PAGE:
PV Theory

Photovoltaic cells use semiconducting materials to capture the energy of sunlight, which is composed of photons. These photons contain an energy corresponding to their wavelengths in the solar spectrum. When sunlight or photons strike a PV cell, three events occur:

1. Photons pass straight through the cell. This depends on the band gap energy of the material (The band gap energy is discussed in the following section). Photons with energy less than the band gap energy pass through the PV cells.

2. Photons reflect off the surface. This depends on the surface characteristics of the material.

3. Photons are absorbed by the PV cell. Only photons with a certain level of energy are able to free electrons from their atomic bonds. By leaving this position, the electron causes a “hole” to form. The electrons from nearby atoms will move into this hole, and the process will continue until it reaches the external electrical circuit. If the energy of the absorbed photons is higher than the band gap energy, sometimes heat is generated, depending on the band structure. The process is shown in Fig. 2.36.

Although silicon is most widely used for making PV cells, pure silicon is nearly an insulator. The atomic structure of silicon is shown in Figs. 2.37 and 2.38. Silicon has four electrons in its outer shell. The atoms in crystalline solids are held together by covalent bonds. For silicon, four outer shell electrons of each atom are shared by neighboring atoms. As a result, silicon crystals have no free electrons to make it a conducting metal. However, silicon can be made a semi-conductor by doping it with another element (called dopant), such as boron or phosphorous. Depending on the dopant, silicon can become either p-type or я-type semi-conductor. This is discussed in the following section.

Materials of n-type and p-type are best understood by looking at the columns of the periodic table around silicon (Fig. 2.39). Silicon’s atomic structure, since it is in the third row of the periodic table, has two electrons that reside in the 1S shell,

Fig. 2.36 The interaction of photons with a semiconductor material. (a) The atom of the semicon­ductor material, (b) Interaction of the atom with sunlight or photons, (c) The ijection of electron and creation of the hole, (d) Absorption of energy

two electrons that reside in the 2S shell, six electrons that reside in the 2P shell, two electrons that reside in the 3S shell and two electrons that reside in the 3P shell (for a total of 14 electrons shown above). Since the crystalline structure of silicon depends upon covalent bonds (or the sharing of electrons with neighboring atoms), the crystal structure is symmetric due to the bond sharing between silicon atoms. If an impurity atom is substituted in place of a silicon atom, the subtraction or addition of a P shell electron in the crystal matrix changes the nature of the local covalent bond. This leads to the formation of a p-type center when there is an absence of an electron (hole) or an n-type center if there is an addition of an electron (free electron).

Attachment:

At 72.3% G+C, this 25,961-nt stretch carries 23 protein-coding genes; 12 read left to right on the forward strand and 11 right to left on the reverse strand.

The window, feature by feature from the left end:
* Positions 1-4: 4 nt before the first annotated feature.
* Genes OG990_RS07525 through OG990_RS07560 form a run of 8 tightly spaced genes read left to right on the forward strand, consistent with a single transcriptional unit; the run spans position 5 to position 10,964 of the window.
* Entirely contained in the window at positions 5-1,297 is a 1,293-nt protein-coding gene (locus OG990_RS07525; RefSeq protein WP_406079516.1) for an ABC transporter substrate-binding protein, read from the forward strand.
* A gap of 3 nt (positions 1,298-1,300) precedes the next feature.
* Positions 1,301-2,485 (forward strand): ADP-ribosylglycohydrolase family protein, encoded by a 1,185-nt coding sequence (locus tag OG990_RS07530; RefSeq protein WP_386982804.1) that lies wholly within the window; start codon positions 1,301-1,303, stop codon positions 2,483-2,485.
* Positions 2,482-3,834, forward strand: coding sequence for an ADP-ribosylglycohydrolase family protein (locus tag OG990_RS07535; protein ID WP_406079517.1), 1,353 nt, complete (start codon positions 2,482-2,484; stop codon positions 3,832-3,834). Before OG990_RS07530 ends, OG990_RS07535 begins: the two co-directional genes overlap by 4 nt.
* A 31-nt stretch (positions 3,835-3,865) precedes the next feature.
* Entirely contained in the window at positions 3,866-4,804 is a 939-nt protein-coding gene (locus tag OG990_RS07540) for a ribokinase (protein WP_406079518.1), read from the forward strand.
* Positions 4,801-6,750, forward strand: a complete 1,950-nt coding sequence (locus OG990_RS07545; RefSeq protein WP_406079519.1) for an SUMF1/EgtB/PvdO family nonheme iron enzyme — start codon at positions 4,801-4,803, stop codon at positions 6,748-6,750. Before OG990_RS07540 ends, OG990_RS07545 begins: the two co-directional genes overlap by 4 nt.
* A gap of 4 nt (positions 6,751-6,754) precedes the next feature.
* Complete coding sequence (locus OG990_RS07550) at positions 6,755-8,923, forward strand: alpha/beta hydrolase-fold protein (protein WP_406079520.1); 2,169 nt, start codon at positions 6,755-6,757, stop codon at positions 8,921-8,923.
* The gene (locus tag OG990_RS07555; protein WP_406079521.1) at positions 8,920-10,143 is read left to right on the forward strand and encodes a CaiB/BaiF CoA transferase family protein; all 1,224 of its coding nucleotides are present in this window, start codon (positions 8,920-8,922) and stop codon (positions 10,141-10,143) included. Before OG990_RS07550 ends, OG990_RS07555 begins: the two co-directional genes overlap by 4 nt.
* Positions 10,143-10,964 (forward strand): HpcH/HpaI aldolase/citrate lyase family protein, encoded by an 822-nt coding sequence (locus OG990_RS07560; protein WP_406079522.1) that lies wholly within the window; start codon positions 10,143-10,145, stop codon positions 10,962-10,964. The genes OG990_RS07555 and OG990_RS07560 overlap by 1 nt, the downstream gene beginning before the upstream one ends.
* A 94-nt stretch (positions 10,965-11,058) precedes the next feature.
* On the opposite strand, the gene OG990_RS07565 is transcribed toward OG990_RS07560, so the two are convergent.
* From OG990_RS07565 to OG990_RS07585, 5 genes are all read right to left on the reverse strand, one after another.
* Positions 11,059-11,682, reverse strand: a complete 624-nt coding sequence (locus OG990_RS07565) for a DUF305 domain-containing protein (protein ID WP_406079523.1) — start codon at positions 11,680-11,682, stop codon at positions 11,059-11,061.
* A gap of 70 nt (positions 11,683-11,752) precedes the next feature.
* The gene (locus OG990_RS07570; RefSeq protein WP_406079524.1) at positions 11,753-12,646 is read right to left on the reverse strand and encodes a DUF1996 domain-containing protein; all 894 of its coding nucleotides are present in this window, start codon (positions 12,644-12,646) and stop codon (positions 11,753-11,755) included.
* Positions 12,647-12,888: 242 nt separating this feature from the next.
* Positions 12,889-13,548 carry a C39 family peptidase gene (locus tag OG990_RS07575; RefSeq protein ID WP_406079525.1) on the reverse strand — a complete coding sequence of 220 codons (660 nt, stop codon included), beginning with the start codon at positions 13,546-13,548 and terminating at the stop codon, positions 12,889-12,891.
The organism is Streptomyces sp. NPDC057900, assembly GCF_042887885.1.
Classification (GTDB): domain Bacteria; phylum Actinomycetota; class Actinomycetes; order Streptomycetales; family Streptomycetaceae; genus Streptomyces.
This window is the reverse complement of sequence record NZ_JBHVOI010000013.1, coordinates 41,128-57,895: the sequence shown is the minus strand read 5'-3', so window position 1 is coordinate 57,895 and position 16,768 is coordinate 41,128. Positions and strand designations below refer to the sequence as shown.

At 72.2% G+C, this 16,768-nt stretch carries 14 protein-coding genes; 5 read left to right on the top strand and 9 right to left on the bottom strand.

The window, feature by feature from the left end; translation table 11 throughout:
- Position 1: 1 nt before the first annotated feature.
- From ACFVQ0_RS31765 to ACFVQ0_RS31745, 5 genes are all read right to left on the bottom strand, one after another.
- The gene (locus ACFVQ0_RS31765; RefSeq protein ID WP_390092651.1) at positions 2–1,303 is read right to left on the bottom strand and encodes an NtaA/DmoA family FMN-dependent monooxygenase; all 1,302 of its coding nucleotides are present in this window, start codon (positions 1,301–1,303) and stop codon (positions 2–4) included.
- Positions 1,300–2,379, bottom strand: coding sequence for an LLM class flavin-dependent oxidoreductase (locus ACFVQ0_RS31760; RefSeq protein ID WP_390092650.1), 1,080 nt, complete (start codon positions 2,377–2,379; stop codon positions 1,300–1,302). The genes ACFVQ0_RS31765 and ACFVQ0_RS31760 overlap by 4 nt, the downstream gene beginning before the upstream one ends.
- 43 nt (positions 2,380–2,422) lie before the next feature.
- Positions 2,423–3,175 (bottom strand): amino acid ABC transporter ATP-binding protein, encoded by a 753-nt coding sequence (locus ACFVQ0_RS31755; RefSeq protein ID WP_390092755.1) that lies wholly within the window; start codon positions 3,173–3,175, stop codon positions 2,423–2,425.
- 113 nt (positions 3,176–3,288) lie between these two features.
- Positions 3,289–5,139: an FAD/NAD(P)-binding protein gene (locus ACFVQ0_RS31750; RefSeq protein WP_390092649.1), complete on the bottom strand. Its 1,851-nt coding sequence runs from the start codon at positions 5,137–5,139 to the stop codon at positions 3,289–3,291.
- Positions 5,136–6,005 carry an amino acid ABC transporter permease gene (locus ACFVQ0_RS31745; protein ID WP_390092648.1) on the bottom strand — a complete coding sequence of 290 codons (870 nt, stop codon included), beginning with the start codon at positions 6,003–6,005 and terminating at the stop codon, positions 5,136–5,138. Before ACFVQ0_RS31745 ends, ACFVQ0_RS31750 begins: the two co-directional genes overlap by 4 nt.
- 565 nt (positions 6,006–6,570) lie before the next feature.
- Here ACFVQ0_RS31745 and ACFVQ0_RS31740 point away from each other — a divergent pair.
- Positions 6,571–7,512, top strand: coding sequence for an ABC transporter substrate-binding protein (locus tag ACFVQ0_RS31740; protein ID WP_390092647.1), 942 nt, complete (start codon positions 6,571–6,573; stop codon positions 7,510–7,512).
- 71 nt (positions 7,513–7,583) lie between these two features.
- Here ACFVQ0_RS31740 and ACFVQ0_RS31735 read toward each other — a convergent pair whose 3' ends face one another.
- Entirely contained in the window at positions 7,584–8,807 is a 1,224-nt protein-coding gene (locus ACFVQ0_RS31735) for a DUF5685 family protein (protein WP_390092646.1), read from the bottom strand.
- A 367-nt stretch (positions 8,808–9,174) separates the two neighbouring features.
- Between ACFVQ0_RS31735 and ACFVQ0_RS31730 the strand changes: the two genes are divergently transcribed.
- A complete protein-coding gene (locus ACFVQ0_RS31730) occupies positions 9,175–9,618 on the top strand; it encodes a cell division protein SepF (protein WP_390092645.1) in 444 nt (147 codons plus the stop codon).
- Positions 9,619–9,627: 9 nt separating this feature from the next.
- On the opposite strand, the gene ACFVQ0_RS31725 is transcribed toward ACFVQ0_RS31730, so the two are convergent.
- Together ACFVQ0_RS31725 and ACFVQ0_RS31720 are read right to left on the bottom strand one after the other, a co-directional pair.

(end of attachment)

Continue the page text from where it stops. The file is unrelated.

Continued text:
Fig. 2.39 Columns III, IV, V, and VI of the period table

The valence electrons come from the paired electrons in covalent bonds where one electron comes from each atom. The valence electrons contain energies in a range known as the valence band. The energy of electrons in this band has various energy levels, one for each valence electron. The valance band is generally filled and no more valence electrons can be added to the lattice. Some elements have extra electrons that are not held via the covalent bond and can move freely through the lattice. These electrons are called conduction electrons and are responsible for electrical conductivity of metals. Their energies are in another band known as the conduction band that has higher energy level than the valence band. Electrons from the valance band must be excited or energized to move them to the conduction band. The difference between the energy at the bottom of the conduction band and the energy at the top of the valence band is called the band-gap energy of the element. This level of energy is specific to a particular element and crystalline structure. Therefore, the band-gap energy is defined as the amount of energy required to dislodge an electron from its covalent bond. These electrons can be harvested to generate electricity by completing an electrical circuit. No electrons can have energies between the highest energy level in the valence band and the lowest energy level in the conduction band: this band is often called a forbidden band of energies. Conducting metal may not have this forbidden band, whereas semiconducting materials, such as silicon, may have few electrons in the conduction band. The characteristics of insulators, semiconductors, and conductors are shown in Fig. 2.40.